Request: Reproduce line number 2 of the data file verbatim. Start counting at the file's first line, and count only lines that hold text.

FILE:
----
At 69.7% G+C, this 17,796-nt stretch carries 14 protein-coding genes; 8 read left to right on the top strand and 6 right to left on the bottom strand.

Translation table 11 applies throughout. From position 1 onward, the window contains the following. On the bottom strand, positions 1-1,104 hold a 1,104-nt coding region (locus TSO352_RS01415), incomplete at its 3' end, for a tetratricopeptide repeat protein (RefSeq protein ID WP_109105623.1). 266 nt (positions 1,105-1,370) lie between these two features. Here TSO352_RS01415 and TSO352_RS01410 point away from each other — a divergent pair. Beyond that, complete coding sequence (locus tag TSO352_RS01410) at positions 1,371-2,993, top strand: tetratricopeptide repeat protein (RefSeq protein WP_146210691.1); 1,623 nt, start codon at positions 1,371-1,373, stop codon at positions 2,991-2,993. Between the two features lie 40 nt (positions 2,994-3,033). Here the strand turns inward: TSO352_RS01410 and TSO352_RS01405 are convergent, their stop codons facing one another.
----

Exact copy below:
Translation table 11 applies throughout. From position 1 onward, the window contains the following. On the bottom strand, positions 1-1,104 hold a 1,104-nt coding region (locus TSO352_RS01415), incomplete at its 3' end, for a tetratricopeptide repeat protein (RefSeq protein ID WP_109105623.1). 266 nt (positions 1,105-1,370) lie between these two features. Here TSO352_RS01415 and TSO352_RS01410 point away from each other — a divergent pair. Beyond that, complete coding sequence (locus tag TSO352_RS01410) at positions 1,371-2,993, top strand: tetratricopeptide repeat protein (RefSeq protein WP_146210691.1); 1,623 nt, start codon at positions 1,371-1,373, stop codon at positions 2,991-2,993. Between the two features lie 40 nt (positions 2,994-3,033). Here the strand turns inward: TSO352_RS01410 and TSO352_RS01405 are convergent, their stop codons facing one another.